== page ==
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The natural world. Looking pretty for 3.5b years.

Lost & Found Worlds

Lost & Found Worlds

Author: Hugh Bollinger/Sunday, April 14, 2019/Categories: natural history, photography, sustainability, environment, adventure , Archive Pick of the Week

            Sky Island in Cape Melville NP, north Queensland (credit: Conrad Hoskin, James Cooke University)

Biogeography rules that strange things evolve on islands. Charles Darwin and Alfred Wallace discovered this fact of natural selection while investigating strange plants and animals in the Galapagos and Indonesia. Their discoveries led to the unpinning, central tenant, of evolutionary biology. "Islands" can be surrounded by water, savannas, deserts, or even boulders but a defining characteristic is that organisms living there are separated by distances and an inability to disperse to surrounding landscapes. This separation allows evolution to create unique organisms that often have odd characteristics.

Amazing discoveries are still to be made on 'lost worlds' of isolated islands. Conrad Hoskin, of James Cook University in Queensland, Australia has been investigating unknown species on a mountain 'sky island' in tropical north Queensland. The animals have been isolated from any related species for millions of years. Hoskin, and colleagues from Harvard University, had to be helicoptered into the mountains of Cape Melville National Park at the northern tip of Cape York Peninsula because access was impossible otherwise. The entire mountain range consists of massive boulders the size of houses.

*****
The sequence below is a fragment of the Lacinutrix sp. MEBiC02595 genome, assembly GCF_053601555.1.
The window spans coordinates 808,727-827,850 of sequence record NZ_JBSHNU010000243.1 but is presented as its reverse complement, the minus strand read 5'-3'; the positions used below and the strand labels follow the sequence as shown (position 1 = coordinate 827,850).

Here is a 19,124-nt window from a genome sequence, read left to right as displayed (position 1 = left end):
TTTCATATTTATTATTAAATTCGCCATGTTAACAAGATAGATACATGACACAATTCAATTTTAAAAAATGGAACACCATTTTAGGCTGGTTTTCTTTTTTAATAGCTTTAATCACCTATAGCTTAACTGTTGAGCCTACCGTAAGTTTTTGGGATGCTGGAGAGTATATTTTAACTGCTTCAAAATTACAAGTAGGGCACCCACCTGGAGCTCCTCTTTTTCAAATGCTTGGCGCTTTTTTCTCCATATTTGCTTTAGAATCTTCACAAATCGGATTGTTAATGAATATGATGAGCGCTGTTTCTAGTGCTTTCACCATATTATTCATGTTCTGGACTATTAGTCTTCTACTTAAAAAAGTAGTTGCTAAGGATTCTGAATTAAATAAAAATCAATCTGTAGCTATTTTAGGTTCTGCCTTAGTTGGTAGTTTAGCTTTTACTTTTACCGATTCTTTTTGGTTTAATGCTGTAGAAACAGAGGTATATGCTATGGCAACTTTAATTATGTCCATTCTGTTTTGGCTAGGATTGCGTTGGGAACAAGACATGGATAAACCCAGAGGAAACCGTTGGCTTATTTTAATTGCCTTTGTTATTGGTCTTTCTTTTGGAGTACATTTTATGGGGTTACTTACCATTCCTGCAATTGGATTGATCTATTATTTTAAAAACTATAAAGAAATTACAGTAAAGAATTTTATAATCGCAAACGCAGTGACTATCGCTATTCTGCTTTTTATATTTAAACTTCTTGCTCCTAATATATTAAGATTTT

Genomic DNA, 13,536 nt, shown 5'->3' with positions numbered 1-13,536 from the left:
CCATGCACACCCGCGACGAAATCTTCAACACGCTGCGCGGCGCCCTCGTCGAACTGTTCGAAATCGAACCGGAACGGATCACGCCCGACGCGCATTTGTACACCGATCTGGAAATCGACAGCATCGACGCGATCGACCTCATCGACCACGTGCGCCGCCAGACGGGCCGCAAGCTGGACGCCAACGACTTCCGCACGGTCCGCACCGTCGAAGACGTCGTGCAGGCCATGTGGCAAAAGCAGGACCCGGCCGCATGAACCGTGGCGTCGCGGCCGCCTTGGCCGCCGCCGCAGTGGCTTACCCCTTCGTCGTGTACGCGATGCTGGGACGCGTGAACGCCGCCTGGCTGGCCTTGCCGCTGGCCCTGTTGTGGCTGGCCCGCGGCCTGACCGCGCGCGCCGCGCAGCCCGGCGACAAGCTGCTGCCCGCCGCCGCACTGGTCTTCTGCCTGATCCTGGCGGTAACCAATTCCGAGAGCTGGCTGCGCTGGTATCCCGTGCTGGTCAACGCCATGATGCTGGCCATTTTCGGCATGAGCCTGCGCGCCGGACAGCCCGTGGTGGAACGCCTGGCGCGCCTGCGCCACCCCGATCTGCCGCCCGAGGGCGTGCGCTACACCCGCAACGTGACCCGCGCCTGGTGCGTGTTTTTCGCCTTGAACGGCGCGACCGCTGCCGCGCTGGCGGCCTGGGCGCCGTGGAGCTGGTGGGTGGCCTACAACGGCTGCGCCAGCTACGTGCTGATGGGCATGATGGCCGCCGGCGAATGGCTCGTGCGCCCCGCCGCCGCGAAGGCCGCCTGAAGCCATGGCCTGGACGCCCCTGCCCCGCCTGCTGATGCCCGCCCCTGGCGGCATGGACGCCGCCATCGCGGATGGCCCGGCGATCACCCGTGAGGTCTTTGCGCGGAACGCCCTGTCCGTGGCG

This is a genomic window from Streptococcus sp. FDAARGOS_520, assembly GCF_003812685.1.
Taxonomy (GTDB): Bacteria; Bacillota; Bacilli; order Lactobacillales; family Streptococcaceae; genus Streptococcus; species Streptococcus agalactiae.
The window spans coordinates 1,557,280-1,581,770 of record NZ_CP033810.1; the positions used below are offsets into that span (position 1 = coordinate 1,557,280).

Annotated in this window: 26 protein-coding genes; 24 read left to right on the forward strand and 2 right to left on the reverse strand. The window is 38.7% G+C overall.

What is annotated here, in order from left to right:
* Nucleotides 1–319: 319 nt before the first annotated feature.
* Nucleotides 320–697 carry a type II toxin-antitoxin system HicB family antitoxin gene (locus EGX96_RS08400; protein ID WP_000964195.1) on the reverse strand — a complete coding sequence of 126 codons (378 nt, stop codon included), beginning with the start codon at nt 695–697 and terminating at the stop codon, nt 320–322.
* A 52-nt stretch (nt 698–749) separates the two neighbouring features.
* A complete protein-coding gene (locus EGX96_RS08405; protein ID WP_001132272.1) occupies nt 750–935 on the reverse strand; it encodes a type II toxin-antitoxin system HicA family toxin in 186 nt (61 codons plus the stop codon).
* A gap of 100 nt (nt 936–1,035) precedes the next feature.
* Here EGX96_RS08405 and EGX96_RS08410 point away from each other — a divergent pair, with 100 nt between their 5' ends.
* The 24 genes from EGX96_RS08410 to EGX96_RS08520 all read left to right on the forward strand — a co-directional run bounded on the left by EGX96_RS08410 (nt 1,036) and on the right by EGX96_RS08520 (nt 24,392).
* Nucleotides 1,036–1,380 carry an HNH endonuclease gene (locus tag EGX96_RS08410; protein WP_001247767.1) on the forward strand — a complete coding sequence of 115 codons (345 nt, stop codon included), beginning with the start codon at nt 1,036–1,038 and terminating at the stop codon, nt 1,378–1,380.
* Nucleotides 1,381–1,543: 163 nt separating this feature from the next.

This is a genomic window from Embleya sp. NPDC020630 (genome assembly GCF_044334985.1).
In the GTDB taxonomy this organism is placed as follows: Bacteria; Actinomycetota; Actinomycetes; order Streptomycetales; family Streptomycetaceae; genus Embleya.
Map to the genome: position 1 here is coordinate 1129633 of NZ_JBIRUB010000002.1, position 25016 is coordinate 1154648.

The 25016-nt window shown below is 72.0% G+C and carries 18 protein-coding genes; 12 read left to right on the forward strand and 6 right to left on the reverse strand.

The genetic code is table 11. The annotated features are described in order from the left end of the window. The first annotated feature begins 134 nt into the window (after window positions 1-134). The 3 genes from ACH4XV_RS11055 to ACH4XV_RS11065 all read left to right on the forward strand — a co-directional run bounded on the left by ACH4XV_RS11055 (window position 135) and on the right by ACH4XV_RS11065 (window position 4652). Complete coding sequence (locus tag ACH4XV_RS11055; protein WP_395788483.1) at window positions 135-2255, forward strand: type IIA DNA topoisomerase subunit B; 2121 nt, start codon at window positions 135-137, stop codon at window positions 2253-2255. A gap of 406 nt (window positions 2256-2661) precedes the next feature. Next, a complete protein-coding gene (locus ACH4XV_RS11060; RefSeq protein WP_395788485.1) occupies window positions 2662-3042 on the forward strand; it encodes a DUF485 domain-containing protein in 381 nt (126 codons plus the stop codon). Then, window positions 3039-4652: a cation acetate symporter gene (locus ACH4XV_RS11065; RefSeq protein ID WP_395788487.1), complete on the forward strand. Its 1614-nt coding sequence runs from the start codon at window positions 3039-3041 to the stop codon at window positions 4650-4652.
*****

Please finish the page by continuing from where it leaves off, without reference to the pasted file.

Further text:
Cape Melville NP "Sky Island" Mountaintop Forests   (credit: photos by Conrad Hoskin, JCU)

Hoskin, a postdoctoral fellow at James Cook, identified  new species as a leaf-tailed gecko and commented: “Finding three new, obviously distinct vertebrates would be surprising enough in somewhere poorly explored like New Guinea, let alone in Australia, a country we think we've explored pretty well." He might have also commented that the gecko is perfectly camouflaged to its strange and isolated boulder strewn environment. Its skin patterning perfectly blends in with the trees and rocks of its 'island' habitat.


Leaf-tailed gecko, Saltuarius eximius  (credit: photo by Conrad Hoskin, JCU)

The field investigator continued: “The top of Cape Melville is a lost world. Finding these new species up there is the discovery of a life time - I'm still amazed and buzzing from it.”

Other discoveries remain to be uncovered in 'lost worlds' elsewhere. Darwin and Wallace would have understood Hoskin's excitement in making such findings.

WHB


 

 

 

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